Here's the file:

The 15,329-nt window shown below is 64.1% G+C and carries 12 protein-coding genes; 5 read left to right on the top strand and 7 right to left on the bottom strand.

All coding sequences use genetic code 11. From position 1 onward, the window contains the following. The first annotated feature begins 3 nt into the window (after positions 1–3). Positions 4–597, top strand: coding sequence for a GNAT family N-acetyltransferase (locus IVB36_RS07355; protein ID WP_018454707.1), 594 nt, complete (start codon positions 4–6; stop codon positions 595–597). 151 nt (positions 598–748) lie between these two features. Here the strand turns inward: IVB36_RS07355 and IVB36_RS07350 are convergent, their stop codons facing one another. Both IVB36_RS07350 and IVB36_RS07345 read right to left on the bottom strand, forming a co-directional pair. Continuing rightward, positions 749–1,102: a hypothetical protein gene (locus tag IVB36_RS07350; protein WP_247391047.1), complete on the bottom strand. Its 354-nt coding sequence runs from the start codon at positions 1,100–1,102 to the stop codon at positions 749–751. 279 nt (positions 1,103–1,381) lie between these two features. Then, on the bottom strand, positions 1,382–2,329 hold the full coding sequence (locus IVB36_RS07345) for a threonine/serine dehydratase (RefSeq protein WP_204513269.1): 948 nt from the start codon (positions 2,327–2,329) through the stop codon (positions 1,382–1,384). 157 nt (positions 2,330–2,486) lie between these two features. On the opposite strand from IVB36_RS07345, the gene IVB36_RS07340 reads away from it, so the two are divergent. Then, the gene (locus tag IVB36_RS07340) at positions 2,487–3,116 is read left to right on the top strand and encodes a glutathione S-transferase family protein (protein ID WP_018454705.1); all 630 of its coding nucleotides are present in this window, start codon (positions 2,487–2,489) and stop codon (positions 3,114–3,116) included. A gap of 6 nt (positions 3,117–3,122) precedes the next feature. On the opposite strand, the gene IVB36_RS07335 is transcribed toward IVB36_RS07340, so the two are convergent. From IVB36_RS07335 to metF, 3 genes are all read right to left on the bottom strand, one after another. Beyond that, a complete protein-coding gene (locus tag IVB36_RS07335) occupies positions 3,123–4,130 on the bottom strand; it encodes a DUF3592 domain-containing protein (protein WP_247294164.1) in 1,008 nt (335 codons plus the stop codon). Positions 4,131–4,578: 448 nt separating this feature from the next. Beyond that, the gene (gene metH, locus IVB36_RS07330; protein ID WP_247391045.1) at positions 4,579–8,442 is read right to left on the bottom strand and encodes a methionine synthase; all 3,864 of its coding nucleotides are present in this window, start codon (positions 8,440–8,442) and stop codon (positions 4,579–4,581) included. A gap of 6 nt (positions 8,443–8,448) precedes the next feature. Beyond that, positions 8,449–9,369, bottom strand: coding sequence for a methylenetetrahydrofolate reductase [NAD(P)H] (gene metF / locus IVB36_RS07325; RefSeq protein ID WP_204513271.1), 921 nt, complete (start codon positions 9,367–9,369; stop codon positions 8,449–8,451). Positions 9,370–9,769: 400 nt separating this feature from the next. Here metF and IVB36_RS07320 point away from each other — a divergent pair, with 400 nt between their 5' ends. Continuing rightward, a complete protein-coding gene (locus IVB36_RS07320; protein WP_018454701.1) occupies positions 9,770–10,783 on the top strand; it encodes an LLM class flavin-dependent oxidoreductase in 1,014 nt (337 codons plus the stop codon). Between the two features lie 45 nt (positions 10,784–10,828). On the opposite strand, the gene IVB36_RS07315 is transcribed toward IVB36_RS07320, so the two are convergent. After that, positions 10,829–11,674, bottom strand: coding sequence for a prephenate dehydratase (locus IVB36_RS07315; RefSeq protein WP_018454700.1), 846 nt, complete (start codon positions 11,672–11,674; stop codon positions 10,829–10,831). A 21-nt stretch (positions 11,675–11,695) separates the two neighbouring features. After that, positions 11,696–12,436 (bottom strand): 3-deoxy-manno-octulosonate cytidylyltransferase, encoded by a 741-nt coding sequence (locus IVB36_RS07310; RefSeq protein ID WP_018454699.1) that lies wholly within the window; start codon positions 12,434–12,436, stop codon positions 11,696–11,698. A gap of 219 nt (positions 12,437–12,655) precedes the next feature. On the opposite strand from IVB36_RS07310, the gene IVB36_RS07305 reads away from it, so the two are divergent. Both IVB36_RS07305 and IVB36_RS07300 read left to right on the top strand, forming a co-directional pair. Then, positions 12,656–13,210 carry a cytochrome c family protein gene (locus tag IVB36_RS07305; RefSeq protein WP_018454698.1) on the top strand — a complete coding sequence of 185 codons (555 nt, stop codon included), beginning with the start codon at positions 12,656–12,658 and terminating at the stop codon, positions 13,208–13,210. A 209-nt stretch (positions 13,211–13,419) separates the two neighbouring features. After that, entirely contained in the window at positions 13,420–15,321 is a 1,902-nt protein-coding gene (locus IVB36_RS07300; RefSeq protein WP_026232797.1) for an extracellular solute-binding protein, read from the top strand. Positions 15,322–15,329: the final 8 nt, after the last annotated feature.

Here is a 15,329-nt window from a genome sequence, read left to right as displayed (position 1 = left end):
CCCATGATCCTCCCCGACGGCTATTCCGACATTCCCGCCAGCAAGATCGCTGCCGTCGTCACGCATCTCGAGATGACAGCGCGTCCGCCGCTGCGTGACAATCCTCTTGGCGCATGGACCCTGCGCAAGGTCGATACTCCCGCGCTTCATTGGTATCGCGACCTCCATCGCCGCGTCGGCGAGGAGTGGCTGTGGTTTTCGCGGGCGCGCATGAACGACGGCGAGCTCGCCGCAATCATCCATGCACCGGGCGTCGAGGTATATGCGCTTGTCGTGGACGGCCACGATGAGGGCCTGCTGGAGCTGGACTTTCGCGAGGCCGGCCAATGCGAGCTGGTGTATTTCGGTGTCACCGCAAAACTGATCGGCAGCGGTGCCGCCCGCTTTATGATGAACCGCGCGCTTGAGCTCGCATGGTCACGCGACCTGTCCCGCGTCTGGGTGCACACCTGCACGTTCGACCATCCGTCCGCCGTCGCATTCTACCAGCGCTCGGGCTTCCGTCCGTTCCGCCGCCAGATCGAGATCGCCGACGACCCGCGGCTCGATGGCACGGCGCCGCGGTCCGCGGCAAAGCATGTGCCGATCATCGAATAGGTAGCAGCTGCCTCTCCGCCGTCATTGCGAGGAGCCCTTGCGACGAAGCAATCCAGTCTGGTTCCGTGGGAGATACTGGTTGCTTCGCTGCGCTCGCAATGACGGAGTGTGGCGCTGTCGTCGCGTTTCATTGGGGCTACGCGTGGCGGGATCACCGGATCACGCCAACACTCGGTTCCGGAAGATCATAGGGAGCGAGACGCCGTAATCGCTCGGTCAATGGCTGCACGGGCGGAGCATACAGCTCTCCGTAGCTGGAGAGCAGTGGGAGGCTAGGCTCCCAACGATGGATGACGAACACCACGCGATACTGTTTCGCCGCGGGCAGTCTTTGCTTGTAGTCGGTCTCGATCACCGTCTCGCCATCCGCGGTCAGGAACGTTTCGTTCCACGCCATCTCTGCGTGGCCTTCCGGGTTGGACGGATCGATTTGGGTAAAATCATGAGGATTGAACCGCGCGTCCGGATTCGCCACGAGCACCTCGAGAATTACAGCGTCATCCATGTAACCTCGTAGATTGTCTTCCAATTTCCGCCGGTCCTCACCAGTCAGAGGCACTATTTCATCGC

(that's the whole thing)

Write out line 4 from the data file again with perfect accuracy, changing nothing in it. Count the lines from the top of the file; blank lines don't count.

CCCATGATCCTCCCCGACGGCTATTCCGACATTCCCGCCAGCAAGATCGCTGCCGTCGTCACGCATCTCGAGATGACAGCGCGTCCGCCGCTGCGTGACAATCCTCTTGGCGCATGGACCCTGCGCAAGGTCGATACTCCCGCGCTTCATTGGTATCGCGACCTCCATCGCCGCGTCGGCGAGGAGTGGCTGTGGTTTTCGCGGGCGCGCATGAACGACGGCGAGCTCGCCGCAATCATCCATGCACCGGGCGTCGAGGTATATGCGCTTGTCGTGGACGGCCACGATGAGGGCCTGCTGGAGCTGGACTTTCGCGAGGCCGGCCAATGCGAGCTGGTGTATTTCGGTGTCACCGCAAAACTGATCGGCAGCGGTGCCGCCCGCTTTATGATGAACCGCGCGCTTGAGCTCGCATGGTCACGCGACCTGTCCCGCGTCTGGGTGCACACCTGCACGTTCGACCATCCGTCCGCCGTCGCATTCTACCAGCGCTCGGGCTTCCGTCCGTTCCGCCGCCAGATCGAGATCGCCGACGACCCGCGGCTCGATGGCACGGCGCCGCGGTCCGCGGCAAAGCATGTGCCGATCATCGAATAGGTAGCAGCTGCCTCTCCGCCGTCATTGCGAGGAGCCCTTGCGACGAAGCAATCCAGTCTGGTTCCGTGGGAGATACTGGTTGCTTCGCTGCGCTCGCAATGACGGAGTGTGGCGCTGTCGTCGCGTTTCATTGGGGCTACGCGTGGCGGGATCACCGGATCACGCCAACACTCGGTTCCGGAAGATCATAGGGAGCGAGACGCCGTAATCGCTCGGTCAATGGCTGCACGGGCGGAGCATACAGCTCTCCGTAGCTGGAGAGCAGTGGGAGGCTAGGCTCCCAACGATGGATGACGAACACCACGCGATACTGTTTCGCCGCGGGCAGTCTTTGCTTGTAGTCGGTCTCGATCACCGTCTCGCCATCCGCGGTCAGGAACGTTTCGTTCCACGCCATCTCTGCGTGGCCTTCCGGGTTGGACGGATCGATTTGGGTAAAATCATGAGGATTGAACCGCGCGTCCGGATTCGCCACGAGCACCTCGAGAATTACAGCGTCATCCATGTAACCTCGTAGATTGTCTTCCAATTTCCGCCGGTCCTCACCAGTCAGAGGCACTATTTCATCGC